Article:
It is embarrassing to be as bad as they’ve been for 36 games. It isn’t a full season, but for 63% of this year their special teams are on pace with some of the worst special teams we’ve seen.
Last year the Anaheim Ducks had the worst PP% in NHL history at 8.9%. But their combined special teams was still 88.8% — higher than the Oilers’ past 36 games.
Since the NHL began tracking special teams in 1978, here are the worst combined special teams of all-time.
1978 Washington Capitals were 83.9%. They finished second last in the standings.
2014 Florida Panthers finished at 86%. They finished second last.
1983 Detroit Red Wings posted a 86.4%. They finished fourth last.
1978 Minnesota North Stars finished at 86.5%. They were last in the standings.
1995 Anaheim Ducks finished at 87.1%. They finished third last.
So five teams in NHL history have had a combined PP as equally inept as the Oilers have been over the past 36 games. That is not company the Oilers should be in, especially when you consider for their previous 148 games they had the NHL’s best combined special teams.
Some have asked if the power play struggles are due to the absence of Ryan Nugent-Hopkins. I don’t think so. First off, he doesn’t have a power play goal all season. Second, here is a breakdown of the PP since December 2nd.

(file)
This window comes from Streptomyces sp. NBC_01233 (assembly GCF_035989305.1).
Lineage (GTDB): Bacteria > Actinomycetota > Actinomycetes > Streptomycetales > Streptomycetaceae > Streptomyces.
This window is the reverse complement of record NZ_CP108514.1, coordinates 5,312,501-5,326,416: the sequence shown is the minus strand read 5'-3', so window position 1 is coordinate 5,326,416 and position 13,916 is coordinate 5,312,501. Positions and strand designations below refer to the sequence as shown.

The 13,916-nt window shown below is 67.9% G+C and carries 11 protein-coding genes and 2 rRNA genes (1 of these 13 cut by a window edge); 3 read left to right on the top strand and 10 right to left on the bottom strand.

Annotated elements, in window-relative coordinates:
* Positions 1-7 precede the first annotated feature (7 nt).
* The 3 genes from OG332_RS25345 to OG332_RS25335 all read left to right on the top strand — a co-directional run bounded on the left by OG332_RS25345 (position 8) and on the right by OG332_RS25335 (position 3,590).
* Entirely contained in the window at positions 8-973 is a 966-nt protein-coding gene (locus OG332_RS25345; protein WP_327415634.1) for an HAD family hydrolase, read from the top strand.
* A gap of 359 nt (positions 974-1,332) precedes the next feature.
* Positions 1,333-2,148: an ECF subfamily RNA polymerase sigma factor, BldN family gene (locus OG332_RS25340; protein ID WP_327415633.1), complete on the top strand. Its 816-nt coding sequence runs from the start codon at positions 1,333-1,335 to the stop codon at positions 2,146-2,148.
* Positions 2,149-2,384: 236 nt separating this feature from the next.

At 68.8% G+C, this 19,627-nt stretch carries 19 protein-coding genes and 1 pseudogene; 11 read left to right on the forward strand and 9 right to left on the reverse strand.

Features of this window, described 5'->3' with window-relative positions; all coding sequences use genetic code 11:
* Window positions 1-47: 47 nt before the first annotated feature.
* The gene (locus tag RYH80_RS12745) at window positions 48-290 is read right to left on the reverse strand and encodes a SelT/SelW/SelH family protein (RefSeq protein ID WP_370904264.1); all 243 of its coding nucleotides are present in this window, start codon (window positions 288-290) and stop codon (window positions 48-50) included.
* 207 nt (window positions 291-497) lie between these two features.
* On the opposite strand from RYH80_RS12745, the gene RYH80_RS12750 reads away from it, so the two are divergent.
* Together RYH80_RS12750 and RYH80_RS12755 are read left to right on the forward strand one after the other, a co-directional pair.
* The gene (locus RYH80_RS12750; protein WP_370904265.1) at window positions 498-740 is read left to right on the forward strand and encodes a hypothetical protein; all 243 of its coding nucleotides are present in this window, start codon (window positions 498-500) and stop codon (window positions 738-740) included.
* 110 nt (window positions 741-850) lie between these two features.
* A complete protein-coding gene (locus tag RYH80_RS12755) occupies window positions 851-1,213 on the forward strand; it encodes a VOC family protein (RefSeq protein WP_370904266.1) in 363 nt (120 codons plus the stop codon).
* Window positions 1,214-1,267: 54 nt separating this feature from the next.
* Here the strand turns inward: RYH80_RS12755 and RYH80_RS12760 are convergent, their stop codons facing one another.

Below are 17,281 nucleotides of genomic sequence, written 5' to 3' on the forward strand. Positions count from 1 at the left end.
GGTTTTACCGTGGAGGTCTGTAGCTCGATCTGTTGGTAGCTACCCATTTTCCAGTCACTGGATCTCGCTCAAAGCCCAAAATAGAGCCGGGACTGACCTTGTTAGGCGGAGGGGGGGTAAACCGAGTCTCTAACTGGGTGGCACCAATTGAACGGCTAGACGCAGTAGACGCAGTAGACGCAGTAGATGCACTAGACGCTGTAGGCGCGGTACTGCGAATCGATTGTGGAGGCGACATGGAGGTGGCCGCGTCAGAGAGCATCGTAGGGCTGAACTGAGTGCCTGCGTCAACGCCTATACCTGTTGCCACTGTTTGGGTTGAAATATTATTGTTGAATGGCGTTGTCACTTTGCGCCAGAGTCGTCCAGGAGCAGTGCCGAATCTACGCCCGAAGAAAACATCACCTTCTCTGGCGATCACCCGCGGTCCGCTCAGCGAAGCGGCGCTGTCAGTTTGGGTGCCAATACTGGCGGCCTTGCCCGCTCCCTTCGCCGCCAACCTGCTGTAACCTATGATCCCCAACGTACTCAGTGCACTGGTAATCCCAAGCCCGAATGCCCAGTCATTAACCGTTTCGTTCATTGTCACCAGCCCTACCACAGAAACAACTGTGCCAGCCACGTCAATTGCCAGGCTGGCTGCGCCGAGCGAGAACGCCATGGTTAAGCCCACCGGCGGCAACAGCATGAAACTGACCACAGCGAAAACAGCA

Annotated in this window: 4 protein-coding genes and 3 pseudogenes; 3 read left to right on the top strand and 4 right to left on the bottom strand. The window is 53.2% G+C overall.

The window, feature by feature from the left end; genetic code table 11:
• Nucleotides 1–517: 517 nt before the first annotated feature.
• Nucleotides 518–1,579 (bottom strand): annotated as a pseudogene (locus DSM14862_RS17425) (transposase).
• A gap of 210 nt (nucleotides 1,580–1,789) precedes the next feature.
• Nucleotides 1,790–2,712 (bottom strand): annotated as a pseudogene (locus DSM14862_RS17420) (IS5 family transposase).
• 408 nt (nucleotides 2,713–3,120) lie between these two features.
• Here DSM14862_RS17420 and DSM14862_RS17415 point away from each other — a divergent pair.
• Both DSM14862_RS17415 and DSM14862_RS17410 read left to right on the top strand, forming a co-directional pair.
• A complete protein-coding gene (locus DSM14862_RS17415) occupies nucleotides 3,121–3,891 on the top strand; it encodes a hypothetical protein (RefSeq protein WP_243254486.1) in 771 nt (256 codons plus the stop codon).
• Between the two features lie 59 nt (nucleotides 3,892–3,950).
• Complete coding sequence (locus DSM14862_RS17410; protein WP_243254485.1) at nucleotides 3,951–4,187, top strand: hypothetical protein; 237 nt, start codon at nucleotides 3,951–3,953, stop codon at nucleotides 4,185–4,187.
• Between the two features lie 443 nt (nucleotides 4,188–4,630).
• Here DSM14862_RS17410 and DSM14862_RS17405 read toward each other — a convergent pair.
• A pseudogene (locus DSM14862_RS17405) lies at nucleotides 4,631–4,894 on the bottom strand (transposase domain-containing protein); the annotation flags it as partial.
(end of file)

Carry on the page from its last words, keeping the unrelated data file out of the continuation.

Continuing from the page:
December 2nd to 31st (10GP) PP was 20.7% going 6-for-29 with RNH.
January 1st to 24th (6GP) PP was 25% going 3-for-12 without RNH.
Jan 25th to Feb 26th (15 GP) PP went  19.7% going 8-for-42 with RNH.
Feb 27th to now (5GP) PP is 9.5% going 2-for-21 without RNH.
So in the 25 games with RNH the PP was 19.7% (14-for-71) and in the 11 games without him it has been 15.1% (5-for-33). So slightly lower, but in the 25 games with him the PP was still under 20%.
I think you could make a better argument that the penalty kill misses him.
December 2nd to 31st (10GP) PK was 69% allowing nine goals on 29 kills with RNH.
January 1st to 24th (6GP) PK was 52.6% allowing 9-on-19 kills without RNH.
Jan 25th to Feb 26th (15 GP) PK went 75.5% allowing 12-on-49 kills with RNH.
Feb 27th to now (5GP) PK is 66.7% allowing 5-on-15 kills without RNH.
In the 25 games with him it was 73% and in the 11 games without him it went 58.8%. So yes, it was better, but even with him in the lineup the combined special teams is still only 92.7%. A stark contrast from the previous 148 games.
The coaching staff and the players on the power play and special teams need to realize the importance of improving their special teams. If they don’t they will likely miss the playoffs.